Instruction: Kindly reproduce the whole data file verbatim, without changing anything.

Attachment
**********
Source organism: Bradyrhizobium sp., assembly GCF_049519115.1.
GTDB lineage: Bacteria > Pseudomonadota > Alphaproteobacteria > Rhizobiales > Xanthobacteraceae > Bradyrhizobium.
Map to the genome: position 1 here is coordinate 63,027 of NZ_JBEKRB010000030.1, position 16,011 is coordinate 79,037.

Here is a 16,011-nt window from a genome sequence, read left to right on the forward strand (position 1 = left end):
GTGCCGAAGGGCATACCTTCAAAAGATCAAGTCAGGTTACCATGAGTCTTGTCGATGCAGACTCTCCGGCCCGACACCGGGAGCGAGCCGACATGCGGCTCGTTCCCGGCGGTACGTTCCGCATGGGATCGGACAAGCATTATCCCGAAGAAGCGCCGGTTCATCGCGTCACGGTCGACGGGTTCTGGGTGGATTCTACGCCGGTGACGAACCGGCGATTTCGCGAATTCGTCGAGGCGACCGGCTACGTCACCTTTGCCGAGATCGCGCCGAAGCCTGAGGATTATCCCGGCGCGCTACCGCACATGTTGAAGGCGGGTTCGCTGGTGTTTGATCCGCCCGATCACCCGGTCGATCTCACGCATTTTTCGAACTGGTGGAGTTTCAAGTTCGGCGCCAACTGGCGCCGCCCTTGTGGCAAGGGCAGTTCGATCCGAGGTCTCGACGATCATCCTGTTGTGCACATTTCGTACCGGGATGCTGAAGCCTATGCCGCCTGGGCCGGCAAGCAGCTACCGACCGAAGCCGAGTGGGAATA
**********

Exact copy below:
Source organism: Bradyrhizobium sp., assembly GCF_049519115.1.
GTDB lineage: Bacteria > Pseudomonadota > Alphaproteobacteria > Rhizobiales > Xanthobacteraceae > Bradyrhizobium.
Map to the genome: position 1 here is coordinate 63,027 of NZ_JBEKRB010000030.1, position 16,011 is coordinate 79,037.

Here is a 16,011-nt window from a genome sequence, read left to right on the forward strand (position 1 = left end):
GTGCCGAAGGGCATACCTTCAAAAGATCAAGTCAGGTTACCATGAGTCTTGTCGATGCAGACTCTCCGGCCCGACACCGGGAGCGAGCCGACATGCGGCTCGTTCCCGGCGGTACGTTCCGCATGGGATCGGACAAGCATTATCCCGAAGAAGCGCCGGTTCATCGCGTCACGGTCGACGGGTTCTGGGTGGATTCTACGCCGGTGACGAACCGGCGATTTCGCGAATTCGTCGAGGCGACCGGCTACGTCACCTTTGCCGAGATCGCGCCGAAGCCTGAGGATTATCCCGGCGCGCTACCGCACATGTTGAAGGCGGGTTCGCTGGTGTTTGATCCGCCCGATCACCCGGTCGATCTCACGCATTTTTCGAACTGGTGGAGTTTCAAGTTCGGCGCCAACTGGCGCCGCCCTTGTGGCAAGGGCAGTTCGATCCGAGGTCTCGACGATCATCCTGTTGTGCACATTTCGTACCGGGATGCTGAAGCCTATGCCGCCTGGGCCGGCAAGCAGCTACCGACCGAAGCCGAGTGGGAATA